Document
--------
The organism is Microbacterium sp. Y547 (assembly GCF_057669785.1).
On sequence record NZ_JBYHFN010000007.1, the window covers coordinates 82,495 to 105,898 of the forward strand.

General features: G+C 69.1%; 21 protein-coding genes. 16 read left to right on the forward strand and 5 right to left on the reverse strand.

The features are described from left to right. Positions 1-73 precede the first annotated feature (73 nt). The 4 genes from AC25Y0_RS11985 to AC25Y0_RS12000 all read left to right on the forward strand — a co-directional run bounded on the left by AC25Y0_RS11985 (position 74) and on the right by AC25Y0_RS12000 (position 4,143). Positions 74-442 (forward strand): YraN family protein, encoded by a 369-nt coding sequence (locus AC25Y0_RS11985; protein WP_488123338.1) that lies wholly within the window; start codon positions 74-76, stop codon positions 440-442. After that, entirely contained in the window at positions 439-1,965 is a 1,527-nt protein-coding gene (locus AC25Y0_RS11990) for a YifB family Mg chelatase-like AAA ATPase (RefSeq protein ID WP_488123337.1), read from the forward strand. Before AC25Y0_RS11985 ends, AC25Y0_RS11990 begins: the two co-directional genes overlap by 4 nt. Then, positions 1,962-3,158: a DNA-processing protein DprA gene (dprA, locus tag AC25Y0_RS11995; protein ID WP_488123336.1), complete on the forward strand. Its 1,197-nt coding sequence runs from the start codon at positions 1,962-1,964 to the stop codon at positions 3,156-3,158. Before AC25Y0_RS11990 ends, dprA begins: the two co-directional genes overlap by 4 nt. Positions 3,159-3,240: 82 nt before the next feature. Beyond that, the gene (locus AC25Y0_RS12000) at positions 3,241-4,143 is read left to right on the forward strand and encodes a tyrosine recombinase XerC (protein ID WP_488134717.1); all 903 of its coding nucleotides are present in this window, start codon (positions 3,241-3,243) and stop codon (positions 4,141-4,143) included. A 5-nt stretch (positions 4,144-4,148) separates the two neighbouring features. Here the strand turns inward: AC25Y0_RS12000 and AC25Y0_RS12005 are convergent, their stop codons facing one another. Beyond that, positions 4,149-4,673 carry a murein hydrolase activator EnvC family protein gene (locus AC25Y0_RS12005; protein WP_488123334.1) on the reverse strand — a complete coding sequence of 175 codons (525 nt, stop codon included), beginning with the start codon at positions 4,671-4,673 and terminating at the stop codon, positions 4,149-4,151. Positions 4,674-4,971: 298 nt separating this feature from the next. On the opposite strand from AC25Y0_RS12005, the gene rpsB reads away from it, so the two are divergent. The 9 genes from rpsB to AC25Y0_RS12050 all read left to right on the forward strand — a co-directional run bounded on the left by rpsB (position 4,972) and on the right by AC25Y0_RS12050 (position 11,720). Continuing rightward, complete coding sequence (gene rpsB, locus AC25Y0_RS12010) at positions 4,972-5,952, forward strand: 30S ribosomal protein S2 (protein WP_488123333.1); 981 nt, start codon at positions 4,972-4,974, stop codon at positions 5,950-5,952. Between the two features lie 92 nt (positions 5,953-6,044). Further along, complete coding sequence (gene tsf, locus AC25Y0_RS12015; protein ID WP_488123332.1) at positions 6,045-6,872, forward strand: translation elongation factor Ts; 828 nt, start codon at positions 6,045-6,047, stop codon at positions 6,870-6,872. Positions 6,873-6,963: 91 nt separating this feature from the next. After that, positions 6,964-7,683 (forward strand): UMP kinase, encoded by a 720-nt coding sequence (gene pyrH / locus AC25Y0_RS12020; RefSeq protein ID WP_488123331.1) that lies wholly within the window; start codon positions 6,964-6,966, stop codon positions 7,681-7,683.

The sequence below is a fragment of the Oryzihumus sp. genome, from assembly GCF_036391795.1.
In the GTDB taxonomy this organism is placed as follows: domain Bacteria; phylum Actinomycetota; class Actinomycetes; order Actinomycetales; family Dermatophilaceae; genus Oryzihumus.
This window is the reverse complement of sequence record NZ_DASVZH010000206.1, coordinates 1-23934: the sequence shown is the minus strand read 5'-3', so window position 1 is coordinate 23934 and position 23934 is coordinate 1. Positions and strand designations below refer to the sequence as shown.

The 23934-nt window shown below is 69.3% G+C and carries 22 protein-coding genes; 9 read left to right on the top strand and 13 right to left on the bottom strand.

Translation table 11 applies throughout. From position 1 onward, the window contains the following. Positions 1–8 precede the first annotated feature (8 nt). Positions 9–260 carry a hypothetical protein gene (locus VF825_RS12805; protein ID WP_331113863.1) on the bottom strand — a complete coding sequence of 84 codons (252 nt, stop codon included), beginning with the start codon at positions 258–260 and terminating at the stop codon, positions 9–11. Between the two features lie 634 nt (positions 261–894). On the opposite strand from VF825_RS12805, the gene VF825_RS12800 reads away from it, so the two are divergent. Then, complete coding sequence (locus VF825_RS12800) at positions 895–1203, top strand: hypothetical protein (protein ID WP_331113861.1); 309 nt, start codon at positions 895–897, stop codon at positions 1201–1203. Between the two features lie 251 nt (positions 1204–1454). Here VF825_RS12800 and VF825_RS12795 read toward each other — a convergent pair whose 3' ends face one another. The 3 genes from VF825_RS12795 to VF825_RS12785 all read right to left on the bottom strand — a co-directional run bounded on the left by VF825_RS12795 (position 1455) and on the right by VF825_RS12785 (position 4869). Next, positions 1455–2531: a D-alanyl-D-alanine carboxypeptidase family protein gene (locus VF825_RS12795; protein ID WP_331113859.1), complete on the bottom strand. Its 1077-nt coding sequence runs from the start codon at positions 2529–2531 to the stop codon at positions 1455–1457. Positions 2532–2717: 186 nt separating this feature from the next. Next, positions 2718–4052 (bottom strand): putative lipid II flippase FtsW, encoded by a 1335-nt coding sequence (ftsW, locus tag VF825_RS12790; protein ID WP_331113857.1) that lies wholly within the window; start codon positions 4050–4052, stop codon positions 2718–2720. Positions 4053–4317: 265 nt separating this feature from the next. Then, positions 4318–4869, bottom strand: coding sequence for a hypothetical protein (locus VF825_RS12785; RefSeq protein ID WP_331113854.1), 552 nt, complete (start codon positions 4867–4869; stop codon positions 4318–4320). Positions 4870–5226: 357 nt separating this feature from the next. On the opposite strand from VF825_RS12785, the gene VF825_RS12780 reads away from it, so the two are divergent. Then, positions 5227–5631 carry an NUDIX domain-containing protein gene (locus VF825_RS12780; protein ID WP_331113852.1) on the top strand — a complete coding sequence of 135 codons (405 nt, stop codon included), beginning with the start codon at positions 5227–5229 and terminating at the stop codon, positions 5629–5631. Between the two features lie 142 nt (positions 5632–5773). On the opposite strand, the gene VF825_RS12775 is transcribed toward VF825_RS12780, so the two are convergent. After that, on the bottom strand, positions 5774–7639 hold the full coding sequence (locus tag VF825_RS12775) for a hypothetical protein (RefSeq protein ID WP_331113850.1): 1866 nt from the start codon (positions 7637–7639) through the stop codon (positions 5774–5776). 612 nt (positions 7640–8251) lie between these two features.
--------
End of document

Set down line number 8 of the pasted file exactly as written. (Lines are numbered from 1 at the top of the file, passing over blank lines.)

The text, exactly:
The 23934-nt window shown below is 69.3% G+C and carries 22 protein-coding genes; 9 read left to right on the top strand and 13 right to left on the bottom strand.